At first glance “Hire fast, fire faster” might sound harsh, but it is the exact opposite. It is about being clear and transparent to those we hire and those we currently lead. As leaders we make bad hires more often than most of us would like to admit. I believe that a bad hire does not mean they are a bad person, it means it’s just not the right fit for the person or the team.
One of the most common reasons leaders keep a person that is not a good fit is we would rather keep the bad hire … Read the rest
When we try to not sound “salesy,” we are more “salesy” than ever. Being genuine is the most important part of being a great salesperson.
We Don’t Want Our People to Sound “Salesy”
Unfortunately, I have this conversation more than I would like in my current career. This request is made by many organizations who believe “sales” is a bad word or something dishonest. Recently I had a potential client call me and ask me if I would do a keynote for them. They said they loved my energy and message about sales and sales practice. Then they asked, “Can … Read the rest
“Sandbagging kills our momentum and our belief in ourself and our future success!”
Momentum Is Power
If you watch any sports, you can see the effects of momentum. How many games have you watched where a team is losing, and one play changes the momentum so much so that the losing team comes back and wins the game? The only thing that changed was the momentum of the game. This is also true for us in business and sales. The key is to learn how to generate and keep the momentum.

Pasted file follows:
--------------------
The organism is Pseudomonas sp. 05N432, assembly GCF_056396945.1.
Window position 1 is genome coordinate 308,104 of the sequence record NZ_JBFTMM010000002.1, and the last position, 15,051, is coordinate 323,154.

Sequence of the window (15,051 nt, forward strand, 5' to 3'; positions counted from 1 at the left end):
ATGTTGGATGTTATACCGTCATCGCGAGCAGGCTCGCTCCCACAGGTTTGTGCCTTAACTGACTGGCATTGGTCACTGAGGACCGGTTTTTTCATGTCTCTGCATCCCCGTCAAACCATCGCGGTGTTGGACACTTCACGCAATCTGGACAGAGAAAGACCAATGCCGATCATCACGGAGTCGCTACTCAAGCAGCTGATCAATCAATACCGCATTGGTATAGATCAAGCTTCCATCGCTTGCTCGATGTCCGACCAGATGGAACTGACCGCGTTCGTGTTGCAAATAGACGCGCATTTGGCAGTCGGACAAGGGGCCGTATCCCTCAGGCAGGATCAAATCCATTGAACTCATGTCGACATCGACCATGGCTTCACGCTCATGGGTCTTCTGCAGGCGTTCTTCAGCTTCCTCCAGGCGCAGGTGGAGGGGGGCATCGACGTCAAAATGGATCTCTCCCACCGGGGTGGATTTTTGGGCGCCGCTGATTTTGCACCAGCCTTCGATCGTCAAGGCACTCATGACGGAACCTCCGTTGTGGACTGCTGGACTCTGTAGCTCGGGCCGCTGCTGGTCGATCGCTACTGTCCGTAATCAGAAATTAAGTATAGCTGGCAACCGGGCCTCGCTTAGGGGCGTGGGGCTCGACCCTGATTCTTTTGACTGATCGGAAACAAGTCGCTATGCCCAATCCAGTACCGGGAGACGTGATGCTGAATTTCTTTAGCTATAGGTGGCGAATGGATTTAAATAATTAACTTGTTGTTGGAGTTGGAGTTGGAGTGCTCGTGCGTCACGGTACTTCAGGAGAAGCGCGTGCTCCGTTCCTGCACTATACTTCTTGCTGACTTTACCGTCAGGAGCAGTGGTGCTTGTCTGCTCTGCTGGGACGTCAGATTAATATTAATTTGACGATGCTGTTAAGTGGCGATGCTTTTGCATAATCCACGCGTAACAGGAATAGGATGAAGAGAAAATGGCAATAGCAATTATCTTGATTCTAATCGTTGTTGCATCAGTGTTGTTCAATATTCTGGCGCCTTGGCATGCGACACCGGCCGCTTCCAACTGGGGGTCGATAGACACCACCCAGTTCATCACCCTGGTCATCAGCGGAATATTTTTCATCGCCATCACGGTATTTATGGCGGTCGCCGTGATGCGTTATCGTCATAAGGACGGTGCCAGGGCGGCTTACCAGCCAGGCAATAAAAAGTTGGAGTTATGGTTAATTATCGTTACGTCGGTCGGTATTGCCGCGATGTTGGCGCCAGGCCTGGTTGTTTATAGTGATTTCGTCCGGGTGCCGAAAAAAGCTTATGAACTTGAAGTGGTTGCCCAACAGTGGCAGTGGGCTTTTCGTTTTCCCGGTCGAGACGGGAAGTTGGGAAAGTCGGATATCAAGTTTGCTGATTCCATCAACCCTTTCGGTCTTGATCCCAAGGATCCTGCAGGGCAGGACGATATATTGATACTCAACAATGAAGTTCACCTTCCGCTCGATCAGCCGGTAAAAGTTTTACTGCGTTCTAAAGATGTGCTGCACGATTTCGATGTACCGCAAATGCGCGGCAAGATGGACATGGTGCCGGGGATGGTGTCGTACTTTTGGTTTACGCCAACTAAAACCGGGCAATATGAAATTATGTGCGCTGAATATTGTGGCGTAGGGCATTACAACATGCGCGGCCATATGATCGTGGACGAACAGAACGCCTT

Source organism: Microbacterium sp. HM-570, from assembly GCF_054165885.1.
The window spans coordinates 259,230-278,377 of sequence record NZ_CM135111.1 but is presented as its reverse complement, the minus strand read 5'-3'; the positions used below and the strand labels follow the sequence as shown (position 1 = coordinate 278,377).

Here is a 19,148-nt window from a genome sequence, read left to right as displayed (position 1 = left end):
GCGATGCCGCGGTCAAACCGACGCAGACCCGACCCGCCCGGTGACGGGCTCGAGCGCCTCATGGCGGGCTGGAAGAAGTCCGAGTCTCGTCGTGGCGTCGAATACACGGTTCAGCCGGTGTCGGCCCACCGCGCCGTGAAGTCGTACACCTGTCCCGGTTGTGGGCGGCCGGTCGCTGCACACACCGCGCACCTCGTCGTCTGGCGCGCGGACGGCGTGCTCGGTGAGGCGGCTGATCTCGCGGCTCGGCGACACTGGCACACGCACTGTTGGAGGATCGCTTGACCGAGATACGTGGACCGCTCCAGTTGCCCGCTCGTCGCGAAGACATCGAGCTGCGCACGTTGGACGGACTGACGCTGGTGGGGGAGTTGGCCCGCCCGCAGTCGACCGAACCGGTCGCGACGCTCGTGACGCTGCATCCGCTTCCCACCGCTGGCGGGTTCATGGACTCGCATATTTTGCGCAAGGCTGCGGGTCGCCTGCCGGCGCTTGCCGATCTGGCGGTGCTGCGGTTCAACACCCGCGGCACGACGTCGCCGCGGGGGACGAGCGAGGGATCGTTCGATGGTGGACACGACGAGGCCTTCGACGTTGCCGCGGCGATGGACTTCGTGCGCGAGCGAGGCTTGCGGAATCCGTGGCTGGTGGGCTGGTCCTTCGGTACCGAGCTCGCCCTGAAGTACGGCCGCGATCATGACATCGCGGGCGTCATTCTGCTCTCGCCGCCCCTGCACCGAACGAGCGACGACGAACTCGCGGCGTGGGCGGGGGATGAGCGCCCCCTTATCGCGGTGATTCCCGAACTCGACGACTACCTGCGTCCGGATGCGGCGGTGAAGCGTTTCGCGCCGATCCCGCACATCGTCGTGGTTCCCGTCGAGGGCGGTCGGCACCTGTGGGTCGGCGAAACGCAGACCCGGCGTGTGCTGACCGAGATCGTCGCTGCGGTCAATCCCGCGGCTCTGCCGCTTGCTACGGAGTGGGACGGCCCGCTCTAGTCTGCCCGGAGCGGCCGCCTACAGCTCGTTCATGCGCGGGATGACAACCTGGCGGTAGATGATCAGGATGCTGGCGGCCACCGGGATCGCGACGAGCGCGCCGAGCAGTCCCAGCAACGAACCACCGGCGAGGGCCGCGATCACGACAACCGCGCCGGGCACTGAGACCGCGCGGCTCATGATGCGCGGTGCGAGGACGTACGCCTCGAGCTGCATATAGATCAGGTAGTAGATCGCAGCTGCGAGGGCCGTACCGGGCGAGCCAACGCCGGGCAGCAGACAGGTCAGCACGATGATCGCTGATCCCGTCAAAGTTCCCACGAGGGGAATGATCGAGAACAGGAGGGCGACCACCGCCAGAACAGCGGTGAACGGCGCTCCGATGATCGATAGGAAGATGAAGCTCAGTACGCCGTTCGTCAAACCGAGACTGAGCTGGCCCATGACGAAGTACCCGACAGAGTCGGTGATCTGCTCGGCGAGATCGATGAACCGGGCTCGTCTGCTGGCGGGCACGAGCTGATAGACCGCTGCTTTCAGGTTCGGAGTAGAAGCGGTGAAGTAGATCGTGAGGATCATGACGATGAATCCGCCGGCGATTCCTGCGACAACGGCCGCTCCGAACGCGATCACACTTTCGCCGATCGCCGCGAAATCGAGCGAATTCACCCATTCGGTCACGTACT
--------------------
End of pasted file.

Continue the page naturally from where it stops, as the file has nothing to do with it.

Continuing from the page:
So often in sales we have good intentions, but … Read the rest
Making all meetings less boring and more engaging.
Why are most meetings not productive?
Have you ever attended a boring meeting with your boss or organization? Or worse — have you yourself hosted your own boring meeting? If you said yes, don’t sweat it, you’re not alone — in fact most leaders have, though not all of us recognize it. The most common contributor for this is the infamous “going around the horn” for updates. Going around the horn can be a good activity during a meeting, but when used for peer updates it leads to a meeting “for two” … Read the rest
As leaders we have a responsibility to make our employees better, not just more knowledgeable or experienced (by the way this is imperative for leaders of leaders as well).
One of the most common mistakes made by leaders is the focus on “correction” instead of “preparation.” To give direction is to share clear expectations on what we the leaders expect from our people, not just job descriptions and sales goals or results. Preparation is about helping our employees understand how we expect them to think, prepare and execute. This mistake looks like this: leaders spend more time correcting their employees … Read the rest
Every day, and every new opportunity or change in direction, we must choose faith over fear. What does this really mean, and how do we put this into real action or something truly tangible?
Fear is what causes us leaders to question our bosses, worry about what could happen, or worse, keep us from moving forward with conviction. Having faith isn’t necessarily a religious belief (though it can be) — in business it is a positive sense of self and a positive, strong mindset. Choosing faith is about moving forward with conviction because you believe in yourself and are not … Read the rest
Have you noticed, that with all of the communications tools we have today, communication is still a top issue for many organizations?